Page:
In the Crowd at Oblivion Access (Photo by David Brendan Hall)
In 2015, the first Austin Music Census highlighted the flaws in the local music economy still referenced in current policy-making – including that 75% of musicians fell below Austin’s average annual salary, with a third of musicians earning less than $15,000 per year.
Last week, partners including Mayor Steve Adler and KUTX announced plans to launch a new survey to provide a “health check” on the music ecosystem. Starting June 20, the 10-15 Minute Online Census will be open for three weeks to music industry workers living or working in the Greater Austin area, including Travis, Williamson, Hays, Caldwell and Bastrop. The group is seeking responses from musicians, venue owners, non-profit music associations, music industry professionals and beyond.
While the 2015 survey was commissioned by the City of Austin and led by Titan Music Groupthis edition will be overseen by the Austin-based company Sound Music Cities. Ancient Don Pitts, director of Austin’s music and entertainment division spear Sound Music Cities after leading the city’s music office since its inception in 2010, where he conceived the idea for the Austin Music Census. He left local government in 2017 while on administrative leave amid an audit investigation into his handling of an employee filing a fraudulent supplier invoice for $2,500 in travel expenses.
His research group has been hired in cities across the country to consult on music policy topics such as noise level disputes. They have also worked on similar census projects in Charlotte, Dallas, DC and Seattle. Compared to the 2015 focus on industry dollar amounts, the expanded questions in the new census will also examine the social and cultural aspects of Austin’s music. No personal data will be requested, with respondents submitting anonymously. The results will be made public, in a series of infographics and a report, later this year.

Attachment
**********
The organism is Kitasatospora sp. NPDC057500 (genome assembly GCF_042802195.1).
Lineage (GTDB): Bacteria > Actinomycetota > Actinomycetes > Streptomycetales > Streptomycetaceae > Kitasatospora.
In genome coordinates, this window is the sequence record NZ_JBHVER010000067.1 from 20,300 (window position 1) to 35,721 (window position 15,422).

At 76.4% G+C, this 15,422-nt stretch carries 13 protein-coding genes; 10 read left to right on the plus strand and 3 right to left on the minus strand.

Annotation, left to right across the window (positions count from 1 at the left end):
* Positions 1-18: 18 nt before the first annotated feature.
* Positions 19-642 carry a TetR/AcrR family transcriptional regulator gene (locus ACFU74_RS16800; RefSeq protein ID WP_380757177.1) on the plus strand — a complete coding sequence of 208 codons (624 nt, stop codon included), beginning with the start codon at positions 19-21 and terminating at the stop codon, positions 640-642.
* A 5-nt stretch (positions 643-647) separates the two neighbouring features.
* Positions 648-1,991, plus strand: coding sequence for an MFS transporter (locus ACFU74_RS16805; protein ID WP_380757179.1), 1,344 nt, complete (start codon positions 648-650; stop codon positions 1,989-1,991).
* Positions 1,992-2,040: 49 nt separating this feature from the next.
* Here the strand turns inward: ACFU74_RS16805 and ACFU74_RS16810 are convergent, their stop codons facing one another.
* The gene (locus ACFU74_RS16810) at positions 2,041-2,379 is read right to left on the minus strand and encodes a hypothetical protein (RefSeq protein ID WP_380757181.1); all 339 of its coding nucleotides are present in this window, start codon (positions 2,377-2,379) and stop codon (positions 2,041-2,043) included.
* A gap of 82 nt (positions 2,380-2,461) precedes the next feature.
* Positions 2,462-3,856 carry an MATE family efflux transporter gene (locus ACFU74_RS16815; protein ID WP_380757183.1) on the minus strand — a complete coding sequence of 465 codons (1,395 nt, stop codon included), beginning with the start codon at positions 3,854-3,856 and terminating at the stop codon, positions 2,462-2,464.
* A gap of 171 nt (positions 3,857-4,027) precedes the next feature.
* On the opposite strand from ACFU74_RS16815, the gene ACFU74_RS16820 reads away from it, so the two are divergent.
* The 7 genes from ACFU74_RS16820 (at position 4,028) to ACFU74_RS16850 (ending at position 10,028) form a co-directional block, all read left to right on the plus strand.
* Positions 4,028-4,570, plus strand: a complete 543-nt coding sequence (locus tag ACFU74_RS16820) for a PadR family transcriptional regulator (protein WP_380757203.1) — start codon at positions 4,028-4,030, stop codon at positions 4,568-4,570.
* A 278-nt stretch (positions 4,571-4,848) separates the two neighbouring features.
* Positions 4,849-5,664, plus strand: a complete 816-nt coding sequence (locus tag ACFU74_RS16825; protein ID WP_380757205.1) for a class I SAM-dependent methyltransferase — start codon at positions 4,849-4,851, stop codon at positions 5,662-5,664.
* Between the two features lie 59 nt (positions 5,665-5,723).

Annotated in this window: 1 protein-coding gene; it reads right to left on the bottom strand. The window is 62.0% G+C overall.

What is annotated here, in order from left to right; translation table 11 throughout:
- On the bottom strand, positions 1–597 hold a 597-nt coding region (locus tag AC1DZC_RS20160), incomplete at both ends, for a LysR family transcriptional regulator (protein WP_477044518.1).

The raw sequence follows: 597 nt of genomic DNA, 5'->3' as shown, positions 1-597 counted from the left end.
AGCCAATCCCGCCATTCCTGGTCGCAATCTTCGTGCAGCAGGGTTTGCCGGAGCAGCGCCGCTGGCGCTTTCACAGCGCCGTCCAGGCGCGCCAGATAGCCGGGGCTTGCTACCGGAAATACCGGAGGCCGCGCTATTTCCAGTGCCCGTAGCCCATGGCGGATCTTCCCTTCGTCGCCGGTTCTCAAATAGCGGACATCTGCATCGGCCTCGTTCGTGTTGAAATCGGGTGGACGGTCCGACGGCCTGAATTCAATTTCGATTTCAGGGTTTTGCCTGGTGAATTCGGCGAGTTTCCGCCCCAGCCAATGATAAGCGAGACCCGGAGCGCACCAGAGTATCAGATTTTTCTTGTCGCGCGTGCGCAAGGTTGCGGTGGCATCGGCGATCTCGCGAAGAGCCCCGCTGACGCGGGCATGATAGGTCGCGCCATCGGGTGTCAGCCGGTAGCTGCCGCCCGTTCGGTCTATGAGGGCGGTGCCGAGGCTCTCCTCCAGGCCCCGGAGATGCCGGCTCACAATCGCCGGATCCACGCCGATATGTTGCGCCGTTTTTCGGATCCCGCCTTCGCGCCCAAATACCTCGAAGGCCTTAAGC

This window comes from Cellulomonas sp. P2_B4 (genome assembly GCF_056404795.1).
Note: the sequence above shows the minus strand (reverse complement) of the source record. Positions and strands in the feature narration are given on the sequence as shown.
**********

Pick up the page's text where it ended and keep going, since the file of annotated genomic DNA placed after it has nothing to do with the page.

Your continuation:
The rollout listed support for 19 Austin organizations, including ACC, SIMS, EQ Austinand the city Economic Development Department – invite more partners to reach out. music curator Jonathan “Chaka” Mahonealso behind the POC support group DAWA, criticized Music Cities Online for not engaging “several key BIPOC-led bands” ahead of launch. This week, the census added 19 additional new partners like the long center, Austin Latin Music Coalitionand Urban Artists Alliance.
In February 2021, the Music Commission supported another survey aimed at musicians in partnership with a local data collection association Measure. Mobleywho helped launch the austin black collective of musicians and presented the investigation to the commission, says the the Chronicle he is not yet able to share the results. He also declined to comment on the new Sound Music Cities census.